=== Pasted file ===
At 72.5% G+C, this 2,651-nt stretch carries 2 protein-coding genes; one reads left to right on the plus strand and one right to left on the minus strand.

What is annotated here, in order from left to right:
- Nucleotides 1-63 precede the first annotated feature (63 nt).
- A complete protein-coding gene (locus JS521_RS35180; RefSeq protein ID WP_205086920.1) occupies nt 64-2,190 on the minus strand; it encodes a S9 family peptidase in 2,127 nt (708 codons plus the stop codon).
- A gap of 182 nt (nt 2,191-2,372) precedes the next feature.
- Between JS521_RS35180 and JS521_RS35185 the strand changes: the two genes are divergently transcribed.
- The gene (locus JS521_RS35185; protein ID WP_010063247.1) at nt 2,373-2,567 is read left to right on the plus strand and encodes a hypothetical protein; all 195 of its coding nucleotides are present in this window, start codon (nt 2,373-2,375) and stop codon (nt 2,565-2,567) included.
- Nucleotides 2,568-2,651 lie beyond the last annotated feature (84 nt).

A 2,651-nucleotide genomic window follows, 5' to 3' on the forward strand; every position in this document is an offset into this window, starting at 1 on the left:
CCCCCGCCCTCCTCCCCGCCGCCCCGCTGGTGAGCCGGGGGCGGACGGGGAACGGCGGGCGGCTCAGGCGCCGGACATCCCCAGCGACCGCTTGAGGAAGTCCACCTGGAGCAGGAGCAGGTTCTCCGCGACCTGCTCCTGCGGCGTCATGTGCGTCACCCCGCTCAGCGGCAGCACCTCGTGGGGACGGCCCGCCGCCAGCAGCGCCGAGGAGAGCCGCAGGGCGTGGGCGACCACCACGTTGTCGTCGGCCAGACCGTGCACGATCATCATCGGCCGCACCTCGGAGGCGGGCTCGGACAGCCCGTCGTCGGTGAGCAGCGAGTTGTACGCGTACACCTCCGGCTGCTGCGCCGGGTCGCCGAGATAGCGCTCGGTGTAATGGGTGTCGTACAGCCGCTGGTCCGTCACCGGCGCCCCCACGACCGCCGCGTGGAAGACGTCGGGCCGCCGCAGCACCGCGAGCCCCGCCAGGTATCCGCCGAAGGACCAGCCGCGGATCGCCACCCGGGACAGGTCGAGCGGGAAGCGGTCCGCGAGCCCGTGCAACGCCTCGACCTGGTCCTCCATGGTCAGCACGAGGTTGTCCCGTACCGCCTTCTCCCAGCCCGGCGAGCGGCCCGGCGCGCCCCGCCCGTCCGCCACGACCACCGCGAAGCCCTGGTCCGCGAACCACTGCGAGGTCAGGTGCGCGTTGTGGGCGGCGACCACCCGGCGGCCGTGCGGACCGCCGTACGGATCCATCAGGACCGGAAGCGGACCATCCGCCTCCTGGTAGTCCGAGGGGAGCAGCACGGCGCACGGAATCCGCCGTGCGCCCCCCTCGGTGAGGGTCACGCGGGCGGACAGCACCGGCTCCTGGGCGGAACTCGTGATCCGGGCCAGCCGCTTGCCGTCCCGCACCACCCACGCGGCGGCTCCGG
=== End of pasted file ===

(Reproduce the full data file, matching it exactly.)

At 72.5% G+C, this 2,651-nt stretch carries 2 protein-coding genes; one reads left to right on the plus strand and one right to left on the minus strand.

What is annotated here, in order from left to right:
- Nucleotides 1-63 precede the first annotated feature (63 nt).
- A complete protein-coding gene (locus JS521_RS35180; RefSeq protein ID WP_205086920.1) occupies nt 64-2,190 on the minus strand; it encodes a S9 family peptidase in 2,127 nt (708 codons plus the stop codon).
- A gap of 182 nt (nt 2,191-2,372) precedes the next feature.
- Between JS521_RS35180 and JS521_RS35185 the strand changes: the two genes are divergently transcribed.
- The gene (locus JS521_RS35185; protein ID WP_010063247.1) at nt 2,373-2,567 is read left to right on the plus strand and encodes a hypothetical protein; all 195 of its coding nucleotides are present in this window, start codon (nt 2,373-2,375) and stop codon (nt 2,565-2,567) included.
- Nucleotides 2,568-2,651 lie beyond the last annotated feature (84 nt).

A 2,651-nucleotide genomic window follows, 5' to 3' on the forward strand; every position in this document is an offset into this window, starting at 1 on the left:
CCCCCGCCCTCCTCCCCGCCGCCCCGCTGGTGAGCCGGGGGCGGACGGGGAACGGCGGGCGGCTCAGGCGCCGGACATCCCCAGCGACCGCTTGAGGAAGTCCACCTGGAGCAGGAGCAGGTTCTCCGCGACCTGCTCCTGCGGCGTCATGTGCGTCACCCCGCTCAGCGGCAGCACCTCGTGGGGACGGCCCGCCGCCAGCAGCGCCGAGGAGAGCCGCAGGGCGTGGGCGACCACCACGTTGTCGTCGGCCAGACCGTGCACGATCATCATCGGCCGCACCTCGGAGGCGGGCTCGGACAGCCCGTCGTCGGTGAGCAGCGAGTTGTACGCGTACACCTCCGGCTGCTGCGCCGGGTCGCCGAGATAGCGCTCGGTGTAATGGGTGTCGTACAGCCGCTGGTCCGTCACCGGCGCCCCCACGACCGCCGCGTGGAAGACGTCGGGCCGCCGCAGCACCGCGAGCCCCGCCAGGTATCCGCCGAAGGACCAGCCGCGGATCGCCACCCGGGACAGGTCGAGCGGGAAGCGGTCCGCGAGCCCGTGCAACGCCTCGACCTGGTCCTCCATGGTCAGCACGAGGTTGTCCCGTACCGCCTTCTCCCAGCCCGGCGAGCGGCCCGGCGCGCCCCGCCCGTCCGCCACGACCACCGCGAAGCCCTGGTCCGCGAACCACTGCGAGGTCAGGTGCGCGTTGTGGGCGGCGACCACCCGGCGGCCGTGCGGACCGCCGTACGGATCCATCAGGACCGGAAGCGGACCATCCGCCTCCTGGTAGTCCGAGGGGAGCAGCACGGCGCACGGAATCCGCCGTGCGCCCCCCTCGGTGAGGGTCACGCGGGCGGACAGCACCGGCTCCTGGGCGGAACTCGTGATCCGGGCCAGCCGCTTGCCGTCCCGCACCACCCACGCGGCGGCTCCGG